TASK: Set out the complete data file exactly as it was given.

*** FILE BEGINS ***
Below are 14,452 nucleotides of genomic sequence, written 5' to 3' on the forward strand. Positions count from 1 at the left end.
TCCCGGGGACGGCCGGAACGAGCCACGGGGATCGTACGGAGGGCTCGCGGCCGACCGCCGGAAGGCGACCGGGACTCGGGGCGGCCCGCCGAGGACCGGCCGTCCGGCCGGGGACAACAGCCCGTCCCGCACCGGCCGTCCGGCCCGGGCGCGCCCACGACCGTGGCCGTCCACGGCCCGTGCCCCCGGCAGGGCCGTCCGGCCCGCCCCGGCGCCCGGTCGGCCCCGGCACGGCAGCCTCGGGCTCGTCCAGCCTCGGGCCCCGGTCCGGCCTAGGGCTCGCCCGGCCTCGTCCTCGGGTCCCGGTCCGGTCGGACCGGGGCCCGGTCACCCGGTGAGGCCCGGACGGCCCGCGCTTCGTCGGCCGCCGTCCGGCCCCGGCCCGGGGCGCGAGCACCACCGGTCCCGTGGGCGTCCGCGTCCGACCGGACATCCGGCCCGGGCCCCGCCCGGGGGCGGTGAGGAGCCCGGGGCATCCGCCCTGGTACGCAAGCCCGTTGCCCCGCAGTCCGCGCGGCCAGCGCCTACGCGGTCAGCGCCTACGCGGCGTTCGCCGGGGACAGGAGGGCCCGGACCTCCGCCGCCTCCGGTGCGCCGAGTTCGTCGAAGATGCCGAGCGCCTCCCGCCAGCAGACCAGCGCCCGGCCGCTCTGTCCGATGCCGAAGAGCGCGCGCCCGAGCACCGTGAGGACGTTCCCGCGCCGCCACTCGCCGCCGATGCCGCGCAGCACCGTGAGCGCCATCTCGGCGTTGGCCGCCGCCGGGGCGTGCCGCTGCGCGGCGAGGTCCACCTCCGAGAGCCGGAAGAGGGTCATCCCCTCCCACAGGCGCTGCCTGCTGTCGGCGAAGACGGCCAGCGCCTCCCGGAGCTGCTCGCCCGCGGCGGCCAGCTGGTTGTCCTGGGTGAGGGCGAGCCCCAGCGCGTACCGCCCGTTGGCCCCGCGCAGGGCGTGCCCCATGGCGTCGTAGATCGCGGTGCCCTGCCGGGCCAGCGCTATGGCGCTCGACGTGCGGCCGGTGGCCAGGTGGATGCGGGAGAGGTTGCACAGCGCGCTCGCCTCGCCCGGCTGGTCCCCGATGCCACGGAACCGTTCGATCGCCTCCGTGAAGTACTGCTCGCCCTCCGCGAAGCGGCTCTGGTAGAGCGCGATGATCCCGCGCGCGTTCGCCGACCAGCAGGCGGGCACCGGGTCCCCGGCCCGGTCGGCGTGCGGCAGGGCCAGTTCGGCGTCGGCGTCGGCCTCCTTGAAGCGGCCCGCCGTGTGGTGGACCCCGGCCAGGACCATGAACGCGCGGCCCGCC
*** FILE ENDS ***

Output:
Below are 14,452 nucleotides of genomic sequence, written 5' to 3' on the forward strand. Positions count from 1 at the left end.
TCCCGGGGACGGCCGGAACGAGCCACGGGGATCGTACGGAGGGCTCGCGGCCGACCGCCGGAAGGCGACCGGGACTCGGGGCGGCCCGCCGAGGACCGGCCGTCCGGCCGGGGACAACAGCCCGTCCCGCACCGGCCGTCCGGCCCGGGCGCGCCCACGACCGTGGCCGTCCACGGCCCGTGCCCCCGGCAGGGCCGTCCGGCCCGCCCCGGCGCCCGGTCGGCCCCGGCACGGCAGCCTCGGGCTCGTCCAGCCTCGGGCCCCGGTCCGGCCTAGGGCTCGCCCGGCCTCGTCCTCGGGTCCCGGTCCGGTCGGACCGGGGCCCGGTCACCCGGTGAGGCCCGGACGGCCCGCGCTTCGTCGGCCGCCGTCCGGCCCCGGCCCGGGGCGCGAGCACCACCGGTCCCGTGGGCGTCCGCGTCCGACCGGACATCCGGCCCGGGCCCCGCCCGGGGGCGGTGAGGAGCCCGGGGCATCCGCCCTGGTACGCAAGCCCGTTGCCCCGCAGTCCGCGCGGCCAGCGCCTACGCGGTCAGCGCCTACGCGGCGTTCGCCGGGGACAGGAGGGCCCGGACCTCCGCCGCCTCCGGTGCGCCGAGTTCGTCGAAGATGCCGAGCGCCTCCCGCCAGCAGACCAGCGCCCGGCCGCTCTGTCCGATGCCGAAGAGCGCGCGCCCGAGCACCGTGAGGACGTTCCCGCGCCGCCACTCGCCGCCGATGCCGCGCAGCACCGTGAGCGCCATCTCGGCGTTGGCCGCCGCCGGGGCGTGCCGCTGCGCGGCGAGGTCCACCTCCGAGAGCCGGAAGAGGGTCATCCCCTCCCACAGGCGCTGCCTGCTGTCGGCGAAGACGGCCAGCGCCTCCCGGAGCTGCTCGCCCGCGGCGGCCAGCTGGTTGTCCTGGGTGAGGGCGAGCCCCAGCGCGTACCGCCCGTTGGCCCCGCGCAGGGCGTGCCCCATGGCGTCGTAGATCGCGGTGCCCTGCCGGGCCAGCGCTATGGCGCTCGACGTGCGGCCGGTGGCCAGGTGGATGCGGGAGAGGTTGCACAGCGCGCTCGCCTCGCCCGGCTGGTCCCCGATGCCACGGAACCGTTCGATCGCCTCCGTGAAGTACTGCTCGCCCTCCGCGAAGCGGCTCTGGTAGAGCGCGATGATCCCGCGCGCGTTCGCCGACCAGCAGGCGGGCACCGGGTCCCCGGCCCGGTCGGCGTGCGGCAGGGCCAGTTCGGCGTCGGCGTCGGCCTCCTTGAAGCGGCCCGCCGTGTGGTGGACCCCGGCCAGGACCATGAACGCGCGGCCCGCC